By Gail Callahan
During a Shelburne Community School Board meeting that ran just under 90 minutes, school directors heard from administration how the academic year was progressing while starting the path to budget season that will culminate with voters deciding the fate of a new spending plan during March Town Meeting.
Shelburne Community School Board Chairman Russ Caffry started the meeting, welcoming those in attendance and noting a slight change to the agenda. The shift centered on the removal of a policy which School Board members were slated to consider at the Oct. 10 meeting. Because the Chittenden South Supervisory Union Board declined to act on the measure, Shelburne school directors decided not to vote on the document now, but will consider it in the future. Caffry also noted the meeting drew no audience participants, contrasting the turnout with last month’s gathering when dozens of fourth grade parents attended a meeting that was, at times, contentious. Fourth-grade enrollment is expected to hit 81 students.
As the meeting shifted to the portion when co-principals Allan Miller and Pati Beaumont report to the Board about events at the school, Miller gave a brief description of how things are progressing with the science portion of the NECAPS. NECAPS are state-standardized tests administered to Vermont elementary, middle, and high school students in the fall. They measure academic progress in various subjects, including math, reading, and science. “We have things to celebrate,” Miller told Board members.
Miller noted that Shelburne’s test scores continue to improve and show increasing proficiency. The Board also heard that during the 2014 school year, there will be no fall NECAP testing, but the exams will be administered in the spring.
Miller also informed Board members he will represent the Shelburne Community School on Oct. 17 at an educational gathering, honoring outstanding teachers. Miller also informed Board members about the school’s on-going efforts to combat bullying. Miller said Shelburne has a “Zero Tolerance” policy on the issue.
Additionally, Miller brought up the school’s move toward ensuring that the social studies curriculum is “OK.” He noted that there’s a lot of discussion swirling around math, science, and reading, but Shelburne administrators want to make sure that social studies classes are also on track. He went on to note that middle school teachers are participating in a book club and are finding the materials very instructive. The work is a “light, 10-chapter read,” according to Miller.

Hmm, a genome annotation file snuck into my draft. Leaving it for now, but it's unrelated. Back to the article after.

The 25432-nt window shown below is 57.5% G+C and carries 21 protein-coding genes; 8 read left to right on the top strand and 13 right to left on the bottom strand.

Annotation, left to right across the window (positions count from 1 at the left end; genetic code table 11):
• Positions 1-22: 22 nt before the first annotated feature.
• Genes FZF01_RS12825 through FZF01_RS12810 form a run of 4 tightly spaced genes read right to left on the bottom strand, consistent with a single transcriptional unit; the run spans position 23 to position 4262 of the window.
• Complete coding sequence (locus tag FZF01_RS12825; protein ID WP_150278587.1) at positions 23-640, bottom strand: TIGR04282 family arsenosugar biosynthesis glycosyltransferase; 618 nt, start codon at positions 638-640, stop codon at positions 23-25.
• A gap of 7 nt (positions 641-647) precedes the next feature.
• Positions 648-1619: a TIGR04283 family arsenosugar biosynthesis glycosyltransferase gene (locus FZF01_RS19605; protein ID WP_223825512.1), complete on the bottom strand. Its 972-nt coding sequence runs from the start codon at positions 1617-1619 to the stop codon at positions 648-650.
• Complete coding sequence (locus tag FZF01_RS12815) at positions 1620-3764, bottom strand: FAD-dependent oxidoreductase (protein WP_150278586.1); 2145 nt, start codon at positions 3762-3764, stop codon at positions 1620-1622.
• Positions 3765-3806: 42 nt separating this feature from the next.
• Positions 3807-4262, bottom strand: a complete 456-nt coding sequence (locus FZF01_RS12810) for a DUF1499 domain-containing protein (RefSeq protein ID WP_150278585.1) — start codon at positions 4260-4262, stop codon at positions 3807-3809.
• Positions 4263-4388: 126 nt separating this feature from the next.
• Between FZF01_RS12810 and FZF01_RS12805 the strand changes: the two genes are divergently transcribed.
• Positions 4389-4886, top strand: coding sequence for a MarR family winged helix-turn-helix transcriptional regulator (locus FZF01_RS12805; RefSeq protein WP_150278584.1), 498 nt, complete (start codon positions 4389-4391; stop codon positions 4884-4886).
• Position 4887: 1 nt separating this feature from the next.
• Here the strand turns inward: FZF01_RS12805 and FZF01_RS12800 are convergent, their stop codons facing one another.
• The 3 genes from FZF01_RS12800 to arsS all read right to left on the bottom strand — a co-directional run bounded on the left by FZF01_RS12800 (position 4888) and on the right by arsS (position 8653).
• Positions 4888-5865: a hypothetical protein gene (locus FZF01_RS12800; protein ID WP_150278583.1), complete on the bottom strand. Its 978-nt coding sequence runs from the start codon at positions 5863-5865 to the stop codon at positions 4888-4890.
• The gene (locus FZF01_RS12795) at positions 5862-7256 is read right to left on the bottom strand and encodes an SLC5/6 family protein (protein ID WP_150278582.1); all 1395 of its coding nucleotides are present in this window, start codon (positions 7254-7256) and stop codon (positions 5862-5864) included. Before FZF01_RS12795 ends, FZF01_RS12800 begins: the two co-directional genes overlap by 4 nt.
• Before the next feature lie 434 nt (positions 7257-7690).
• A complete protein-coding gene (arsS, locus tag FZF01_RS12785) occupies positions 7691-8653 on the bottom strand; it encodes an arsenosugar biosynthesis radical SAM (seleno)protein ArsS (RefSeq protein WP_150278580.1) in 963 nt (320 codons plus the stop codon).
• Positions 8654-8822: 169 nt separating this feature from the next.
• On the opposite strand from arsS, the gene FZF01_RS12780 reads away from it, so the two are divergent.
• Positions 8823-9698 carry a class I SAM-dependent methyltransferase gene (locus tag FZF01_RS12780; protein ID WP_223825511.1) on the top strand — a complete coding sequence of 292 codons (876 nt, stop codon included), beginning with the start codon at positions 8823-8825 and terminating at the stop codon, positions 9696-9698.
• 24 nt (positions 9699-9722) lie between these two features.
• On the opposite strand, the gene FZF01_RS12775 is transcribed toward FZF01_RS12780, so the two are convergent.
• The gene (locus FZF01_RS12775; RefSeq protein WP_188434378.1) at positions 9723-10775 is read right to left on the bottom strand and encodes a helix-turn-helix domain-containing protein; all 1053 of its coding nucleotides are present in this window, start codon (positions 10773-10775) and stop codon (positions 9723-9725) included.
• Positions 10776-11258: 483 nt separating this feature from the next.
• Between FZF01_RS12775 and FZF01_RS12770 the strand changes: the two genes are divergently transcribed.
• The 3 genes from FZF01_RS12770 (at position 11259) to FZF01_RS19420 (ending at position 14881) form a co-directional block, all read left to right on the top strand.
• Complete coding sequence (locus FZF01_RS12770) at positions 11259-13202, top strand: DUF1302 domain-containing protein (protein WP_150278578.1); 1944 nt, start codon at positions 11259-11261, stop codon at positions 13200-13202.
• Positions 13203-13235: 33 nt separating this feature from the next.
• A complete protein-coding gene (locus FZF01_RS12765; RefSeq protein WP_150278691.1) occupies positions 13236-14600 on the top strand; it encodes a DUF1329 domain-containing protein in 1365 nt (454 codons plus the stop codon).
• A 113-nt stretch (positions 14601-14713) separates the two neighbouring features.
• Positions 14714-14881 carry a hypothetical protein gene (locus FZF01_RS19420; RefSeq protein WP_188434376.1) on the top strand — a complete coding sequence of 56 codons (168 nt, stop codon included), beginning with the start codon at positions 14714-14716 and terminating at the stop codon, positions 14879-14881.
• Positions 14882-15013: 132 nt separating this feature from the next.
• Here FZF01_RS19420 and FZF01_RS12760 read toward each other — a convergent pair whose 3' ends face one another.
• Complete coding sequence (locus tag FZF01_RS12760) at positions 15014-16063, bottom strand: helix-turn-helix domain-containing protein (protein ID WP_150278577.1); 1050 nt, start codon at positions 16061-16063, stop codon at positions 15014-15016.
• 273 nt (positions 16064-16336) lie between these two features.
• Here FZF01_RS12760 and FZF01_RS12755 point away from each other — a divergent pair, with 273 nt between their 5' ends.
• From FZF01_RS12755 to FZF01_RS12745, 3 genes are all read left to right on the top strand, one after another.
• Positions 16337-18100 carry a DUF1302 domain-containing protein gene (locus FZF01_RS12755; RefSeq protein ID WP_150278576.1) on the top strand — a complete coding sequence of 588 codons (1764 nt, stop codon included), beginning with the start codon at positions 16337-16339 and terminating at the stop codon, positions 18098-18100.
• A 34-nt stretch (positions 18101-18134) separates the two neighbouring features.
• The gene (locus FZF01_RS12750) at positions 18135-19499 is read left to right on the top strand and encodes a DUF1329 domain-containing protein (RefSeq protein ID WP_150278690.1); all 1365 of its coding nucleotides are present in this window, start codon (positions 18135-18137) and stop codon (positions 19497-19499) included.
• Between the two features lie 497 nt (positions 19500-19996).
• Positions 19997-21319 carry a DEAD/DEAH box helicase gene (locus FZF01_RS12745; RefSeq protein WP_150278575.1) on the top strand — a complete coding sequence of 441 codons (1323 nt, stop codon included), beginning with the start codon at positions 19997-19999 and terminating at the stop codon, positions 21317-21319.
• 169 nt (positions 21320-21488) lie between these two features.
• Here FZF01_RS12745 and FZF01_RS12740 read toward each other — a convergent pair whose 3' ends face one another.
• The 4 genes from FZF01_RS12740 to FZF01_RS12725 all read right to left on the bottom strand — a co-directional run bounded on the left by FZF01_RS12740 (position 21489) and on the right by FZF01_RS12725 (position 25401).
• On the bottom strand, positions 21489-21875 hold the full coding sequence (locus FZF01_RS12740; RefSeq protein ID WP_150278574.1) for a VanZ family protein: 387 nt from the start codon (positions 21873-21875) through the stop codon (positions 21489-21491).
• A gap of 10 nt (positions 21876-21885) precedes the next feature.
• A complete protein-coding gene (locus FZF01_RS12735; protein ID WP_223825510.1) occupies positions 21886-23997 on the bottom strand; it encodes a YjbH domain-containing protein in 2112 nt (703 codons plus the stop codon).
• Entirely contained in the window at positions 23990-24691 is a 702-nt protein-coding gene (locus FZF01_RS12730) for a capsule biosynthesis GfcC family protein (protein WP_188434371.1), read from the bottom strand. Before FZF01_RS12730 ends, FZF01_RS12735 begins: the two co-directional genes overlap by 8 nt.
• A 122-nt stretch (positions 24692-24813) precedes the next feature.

At that point, Co-principal Pati Beaumont told Board members all of the school’s gardens were harvested. She also spoke about the success of a recent Fire Prevention Day. Then, members of the Shelburne Fire Dept. came to the school and also helped with the year’s first fire drill. Subsequently, Shelburne’s had two practice drills, so far, Beaumont said.
Beaumont also thanked everyone who participated in Walking Wednesdays. The event encourages people to walk to school or work.
The Board also received updates from a team that tracks how well a school is performing academically, particularly on standardized tests. The group will track which schools preform at a superior level and how they achieve their academic success. “At the end of the day, we’ll be a better school,” said Miller.
As the meeting stretched on, Caffry gave an outline of the upcoming budget process. He said the proposed spending plan will be warned in January. He also pointed out that the School Board plays no role in determining Shelburne’s tax rate. Traditionally, the School and Town budgets are presented the night before daylong Australian balloting at March Town Meeting.